There are also leadership conferences and retreats that are available to students. Semken and Hernandez went to a leadership conference together in Miami in the past. The trip was completely paid for and they got to attend lectures to learn new leadership skills and make new friends.
“Me and Matt went to the leadership conference in Miami and I came home a different person,” says Semken. “I got to meet great new people and listen to speeches that really changed my perspective on things and helped me get through hard times in my life that I don’t think I would have gotten through if it wasn’t for that trip. It was a great experience and so worth it.”
This summer, on June 8-10, there will be a leadership retreat to Shelter Island available to students from all three Suffolk campuses. The trip will be free of charge and there will be free bus transportation. Here, you will be able to enhance your leadership skills even more and partake in team building activities.
If you are interested in joining CAB or going on the leadership retreat, contact Mary Sierra at (631) 451-4375 or email her at email@example.com.
By Ashley Maisano
Founded in 1996, Sigma Kappa Delta is a National English Honor Society of two-year colleges nationwide which recognizes and rewards outstanding achievement in English language and literature and provides immense opportunities for students.
As a member, you are able to achieve good professional interaction among your peers and display high standards of academic achievement.
Sigma Kappa Delta exists at schools all over the United States and is just one chapter at Suffolk. You don’t necessarily need to be an English major, but it is important that you demonstrate an interest and proficiency in literature and writing.
The cost to join is a one time only fee of $30, and you must have no grade lower than a B in English and maintain a minimum grade point average of 3.3.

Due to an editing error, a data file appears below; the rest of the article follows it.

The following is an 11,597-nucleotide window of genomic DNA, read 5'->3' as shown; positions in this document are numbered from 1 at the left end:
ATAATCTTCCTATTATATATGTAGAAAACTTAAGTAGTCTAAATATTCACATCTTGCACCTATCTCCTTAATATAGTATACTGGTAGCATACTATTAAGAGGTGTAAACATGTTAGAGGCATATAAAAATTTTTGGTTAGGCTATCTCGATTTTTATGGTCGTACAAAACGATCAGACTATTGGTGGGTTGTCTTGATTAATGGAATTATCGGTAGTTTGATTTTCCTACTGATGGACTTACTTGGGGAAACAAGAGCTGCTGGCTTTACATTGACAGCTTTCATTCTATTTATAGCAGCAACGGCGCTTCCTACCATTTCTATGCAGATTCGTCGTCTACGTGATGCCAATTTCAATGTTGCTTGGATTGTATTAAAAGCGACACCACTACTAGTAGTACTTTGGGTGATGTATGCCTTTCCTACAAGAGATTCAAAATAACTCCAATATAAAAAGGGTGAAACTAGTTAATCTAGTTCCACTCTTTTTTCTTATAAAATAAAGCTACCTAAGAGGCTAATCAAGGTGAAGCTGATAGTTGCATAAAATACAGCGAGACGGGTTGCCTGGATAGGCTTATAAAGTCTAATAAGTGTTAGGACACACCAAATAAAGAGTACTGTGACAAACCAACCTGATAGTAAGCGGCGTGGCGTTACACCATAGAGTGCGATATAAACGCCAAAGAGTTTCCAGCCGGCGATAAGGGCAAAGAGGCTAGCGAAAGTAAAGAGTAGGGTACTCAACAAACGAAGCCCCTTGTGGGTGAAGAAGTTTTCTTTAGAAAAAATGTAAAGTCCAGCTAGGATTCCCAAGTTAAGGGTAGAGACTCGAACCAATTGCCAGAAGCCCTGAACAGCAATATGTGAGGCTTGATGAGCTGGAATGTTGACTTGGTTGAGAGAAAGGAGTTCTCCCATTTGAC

“I’ve always been involved in clubs in high school and I’ve always tried to be in honor societies, but I’ve never had a high enough grade point average,” explains Amanda Friedman, sophomore at Suffolk. But my grade point average is finally suitable to be a part of Sigma Kappa Delta, so I’m going to try it out.”
The induction ceremony will take place on May 10, 2012, where members will receive a certificate and a pin.
“The good thing is, once you’re in, you’re in,” says Dr. Burns, a professor who runs Sigma Kappa Delta at Suffolk. “Once you’re a member, you get enrolled in the database so you can transfer schools and still be in the honor society, as long as they have it at that school.”
As a member of this honor society, you can attend art exhibits, plays, musical concerts, field trips, and performances. You can partake in poetry slams, open mic nights, writer readings, and literary and cultural events. There are also movie nights on campus as well as book, film, music, and cultural discussions.
Students are encouraged to come to the meetings, even if they’re not sure if they want to become a member or not. Anyone can come and join in on the discussions, without having to pay the $30 fee, but then you won’t actually be a part of the society nor receive the certificate and pin.
The down side is that the school doesn’t pay for Sigma Kappa Delta, or any other honor society for that matter.